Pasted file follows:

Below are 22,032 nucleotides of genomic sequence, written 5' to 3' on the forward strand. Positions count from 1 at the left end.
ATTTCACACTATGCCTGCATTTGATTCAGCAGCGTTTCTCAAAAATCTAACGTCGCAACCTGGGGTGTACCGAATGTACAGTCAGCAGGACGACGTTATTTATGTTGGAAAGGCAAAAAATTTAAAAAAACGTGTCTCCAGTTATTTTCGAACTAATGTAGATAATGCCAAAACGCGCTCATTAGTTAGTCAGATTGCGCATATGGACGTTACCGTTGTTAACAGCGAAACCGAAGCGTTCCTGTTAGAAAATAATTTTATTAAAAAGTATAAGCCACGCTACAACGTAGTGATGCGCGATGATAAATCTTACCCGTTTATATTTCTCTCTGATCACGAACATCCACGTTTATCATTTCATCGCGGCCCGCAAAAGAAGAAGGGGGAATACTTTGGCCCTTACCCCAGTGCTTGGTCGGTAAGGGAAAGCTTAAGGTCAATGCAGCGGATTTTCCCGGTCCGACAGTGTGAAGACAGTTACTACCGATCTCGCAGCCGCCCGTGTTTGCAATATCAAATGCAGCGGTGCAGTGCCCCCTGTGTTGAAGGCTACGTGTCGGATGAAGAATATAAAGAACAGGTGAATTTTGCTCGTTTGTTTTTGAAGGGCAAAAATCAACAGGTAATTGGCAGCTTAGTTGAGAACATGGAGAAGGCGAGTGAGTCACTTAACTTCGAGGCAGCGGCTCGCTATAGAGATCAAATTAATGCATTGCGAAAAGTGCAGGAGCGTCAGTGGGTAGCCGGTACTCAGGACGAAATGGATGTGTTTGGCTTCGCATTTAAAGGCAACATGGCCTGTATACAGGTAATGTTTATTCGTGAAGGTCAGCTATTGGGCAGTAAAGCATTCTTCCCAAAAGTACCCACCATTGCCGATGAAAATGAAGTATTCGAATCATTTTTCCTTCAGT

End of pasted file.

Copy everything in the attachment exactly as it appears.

Below are 22,032 nucleotides of genomic sequence, written 5' to 3' on the forward strand. Positions count from 1 at the left end.
ATTTCACACTATGCCTGCATTTGATTCAGCAGCGTTTCTCAAAAATCTAACGTCGCAACCTGGGGTGTACCGAATGTACAGTCAGCAGGACGACGTTATTTATGTTGGAAAGGCAAAAAATTTAAAAAAACGTGTCTCCAGTTATTTTCGAACTAATGTAGATAATGCCAAAACGCGCTCATTAGTTAGTCAGATTGCGCATATGGACGTTACCGTTGTTAACAGCGAAACCGAAGCGTTCCTGTTAGAAAATAATTTTATTAAAAAGTATAAGCCACGCTACAACGTAGTGATGCGCGATGATAAATCTTACCCGTTTATATTTCTCTCTGATCACGAACATCCACGTTTATCATTTCATCGCGGCCCGCAAAAGAAGAAGGGGGAATACTTTGGCCCTTACCCCAGTGCTTGGTCGGTAAGGGAAAGCTTAAGGTCAATGCAGCGGATTTTCCCGGTCCGACAGTGTGAAGACAGTTACTACCGATCTCGCAGCCGCCCGTGTTTGCAATATCAAATGCAGCGGTGCAGTGCCCCCTGTGTTGAAGGCTACGTGTCGGATGAAGAATATAAAGAACAGGTGAATTTTGCTCGTTTGTTTTTGAAGGGCAAAAATCAACAGGTAATTGGCAGCTTAGTTGAGAACATGGAGAAGGCGAGTGAGTCACTTAACTTCGAGGCAGCGGCTCGCTATAGAGATCAAATTAATGCATTGCGAAAAGTGCAGGAGCGTCAGTGGGTAGCCGGTACTCAGGACGAAATGGATGTGTTTGGCTTCGCATTTAAAGGCAACATGGCCTGTATACAGGTAATGTTTATTCGTGAAGGTCAGCTATTGGGCAGTAAAGCATTCTTCCCAAAAGTACCCACCATTGCCGATGAAAATGAAGTATTCGAATCATTTTTCCTTCAGT